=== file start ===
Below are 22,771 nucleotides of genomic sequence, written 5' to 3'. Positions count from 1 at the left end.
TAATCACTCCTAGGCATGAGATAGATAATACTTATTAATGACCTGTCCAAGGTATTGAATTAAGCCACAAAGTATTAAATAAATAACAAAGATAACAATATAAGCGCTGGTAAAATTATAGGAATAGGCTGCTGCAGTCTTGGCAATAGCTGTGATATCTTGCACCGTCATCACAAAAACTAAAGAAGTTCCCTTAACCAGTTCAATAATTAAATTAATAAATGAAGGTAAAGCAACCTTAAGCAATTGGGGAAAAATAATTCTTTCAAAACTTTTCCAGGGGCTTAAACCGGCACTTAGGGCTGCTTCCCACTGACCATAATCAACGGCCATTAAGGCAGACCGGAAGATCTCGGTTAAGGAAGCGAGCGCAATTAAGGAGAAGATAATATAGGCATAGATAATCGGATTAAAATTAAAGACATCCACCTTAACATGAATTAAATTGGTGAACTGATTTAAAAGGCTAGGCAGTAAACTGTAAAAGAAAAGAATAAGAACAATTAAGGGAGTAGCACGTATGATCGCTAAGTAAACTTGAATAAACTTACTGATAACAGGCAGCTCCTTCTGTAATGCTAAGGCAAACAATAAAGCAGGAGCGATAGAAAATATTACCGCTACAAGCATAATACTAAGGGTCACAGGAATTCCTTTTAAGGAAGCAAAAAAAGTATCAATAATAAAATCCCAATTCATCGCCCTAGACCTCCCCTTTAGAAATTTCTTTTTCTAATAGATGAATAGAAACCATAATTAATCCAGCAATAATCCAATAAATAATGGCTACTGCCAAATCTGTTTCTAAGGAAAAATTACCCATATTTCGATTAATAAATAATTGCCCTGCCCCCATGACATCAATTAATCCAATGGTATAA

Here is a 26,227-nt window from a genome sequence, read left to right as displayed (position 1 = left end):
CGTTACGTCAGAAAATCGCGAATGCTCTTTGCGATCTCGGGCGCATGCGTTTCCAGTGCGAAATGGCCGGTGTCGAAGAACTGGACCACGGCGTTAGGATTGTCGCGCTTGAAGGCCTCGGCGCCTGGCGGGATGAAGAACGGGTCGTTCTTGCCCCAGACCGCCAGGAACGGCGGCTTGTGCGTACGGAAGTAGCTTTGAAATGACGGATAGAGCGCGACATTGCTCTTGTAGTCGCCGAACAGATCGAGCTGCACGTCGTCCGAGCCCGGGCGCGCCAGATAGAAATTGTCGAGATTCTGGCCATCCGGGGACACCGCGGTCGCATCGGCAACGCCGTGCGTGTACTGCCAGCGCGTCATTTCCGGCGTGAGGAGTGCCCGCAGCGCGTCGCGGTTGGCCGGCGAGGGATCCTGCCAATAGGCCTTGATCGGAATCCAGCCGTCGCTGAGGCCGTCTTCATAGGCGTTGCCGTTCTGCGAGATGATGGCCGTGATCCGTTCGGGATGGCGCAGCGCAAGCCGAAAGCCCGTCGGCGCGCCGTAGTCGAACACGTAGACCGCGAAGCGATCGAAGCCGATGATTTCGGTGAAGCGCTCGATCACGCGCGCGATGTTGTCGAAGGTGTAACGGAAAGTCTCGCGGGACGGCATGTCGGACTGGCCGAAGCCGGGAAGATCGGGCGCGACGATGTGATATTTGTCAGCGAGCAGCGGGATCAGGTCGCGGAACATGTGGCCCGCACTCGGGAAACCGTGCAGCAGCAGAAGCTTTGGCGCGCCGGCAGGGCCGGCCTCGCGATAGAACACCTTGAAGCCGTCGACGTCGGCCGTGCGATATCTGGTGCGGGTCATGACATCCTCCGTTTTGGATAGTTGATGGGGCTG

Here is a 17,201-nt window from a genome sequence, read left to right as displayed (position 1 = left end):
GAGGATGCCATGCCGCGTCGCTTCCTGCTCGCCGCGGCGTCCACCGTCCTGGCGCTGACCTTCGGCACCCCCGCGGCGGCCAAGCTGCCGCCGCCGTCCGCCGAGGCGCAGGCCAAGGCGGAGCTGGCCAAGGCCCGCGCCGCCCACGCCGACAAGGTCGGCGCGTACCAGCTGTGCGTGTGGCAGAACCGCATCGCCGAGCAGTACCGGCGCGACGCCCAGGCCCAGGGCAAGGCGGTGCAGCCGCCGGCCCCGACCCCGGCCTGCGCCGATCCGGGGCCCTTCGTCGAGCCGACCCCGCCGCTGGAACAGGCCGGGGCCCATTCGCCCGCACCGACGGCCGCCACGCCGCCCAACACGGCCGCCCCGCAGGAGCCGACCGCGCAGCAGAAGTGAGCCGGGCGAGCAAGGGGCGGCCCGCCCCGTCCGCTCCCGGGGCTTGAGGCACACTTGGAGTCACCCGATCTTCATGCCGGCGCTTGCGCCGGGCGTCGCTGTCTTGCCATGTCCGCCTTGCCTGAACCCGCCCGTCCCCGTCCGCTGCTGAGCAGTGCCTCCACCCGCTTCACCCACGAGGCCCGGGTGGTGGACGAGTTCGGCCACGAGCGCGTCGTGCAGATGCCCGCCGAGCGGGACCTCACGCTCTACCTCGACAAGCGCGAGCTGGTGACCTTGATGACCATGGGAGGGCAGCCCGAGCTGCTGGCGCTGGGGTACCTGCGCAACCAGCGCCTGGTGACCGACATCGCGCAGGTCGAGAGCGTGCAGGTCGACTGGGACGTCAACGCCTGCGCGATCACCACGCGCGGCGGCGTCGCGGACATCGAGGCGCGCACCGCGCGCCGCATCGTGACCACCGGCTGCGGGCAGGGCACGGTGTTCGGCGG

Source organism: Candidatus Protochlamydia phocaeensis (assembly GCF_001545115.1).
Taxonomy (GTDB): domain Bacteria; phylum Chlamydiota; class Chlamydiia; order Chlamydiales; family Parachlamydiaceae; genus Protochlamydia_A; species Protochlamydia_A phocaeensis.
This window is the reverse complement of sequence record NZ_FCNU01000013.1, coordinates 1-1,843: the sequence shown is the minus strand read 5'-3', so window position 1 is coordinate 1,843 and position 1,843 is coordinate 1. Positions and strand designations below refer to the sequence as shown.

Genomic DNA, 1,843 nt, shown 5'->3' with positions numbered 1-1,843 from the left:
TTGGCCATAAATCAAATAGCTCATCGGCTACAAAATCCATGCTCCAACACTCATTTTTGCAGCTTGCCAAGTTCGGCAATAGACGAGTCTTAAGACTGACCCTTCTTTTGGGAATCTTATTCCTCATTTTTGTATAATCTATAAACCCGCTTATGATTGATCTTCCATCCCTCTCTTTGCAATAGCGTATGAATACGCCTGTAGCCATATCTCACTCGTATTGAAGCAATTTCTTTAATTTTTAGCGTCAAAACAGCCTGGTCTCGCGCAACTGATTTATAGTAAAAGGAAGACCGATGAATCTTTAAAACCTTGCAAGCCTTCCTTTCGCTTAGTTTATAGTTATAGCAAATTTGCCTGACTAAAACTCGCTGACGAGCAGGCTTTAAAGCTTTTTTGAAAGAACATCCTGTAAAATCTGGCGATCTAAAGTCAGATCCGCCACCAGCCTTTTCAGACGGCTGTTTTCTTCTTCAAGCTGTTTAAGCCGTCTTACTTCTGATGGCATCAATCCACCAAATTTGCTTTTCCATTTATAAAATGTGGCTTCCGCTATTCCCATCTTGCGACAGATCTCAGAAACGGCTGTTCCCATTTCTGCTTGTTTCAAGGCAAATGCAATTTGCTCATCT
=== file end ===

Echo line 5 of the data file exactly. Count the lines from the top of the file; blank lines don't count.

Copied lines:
Here is a 17,201-nt window from a genome sequence, read left to right as displayed (position 1 = left end):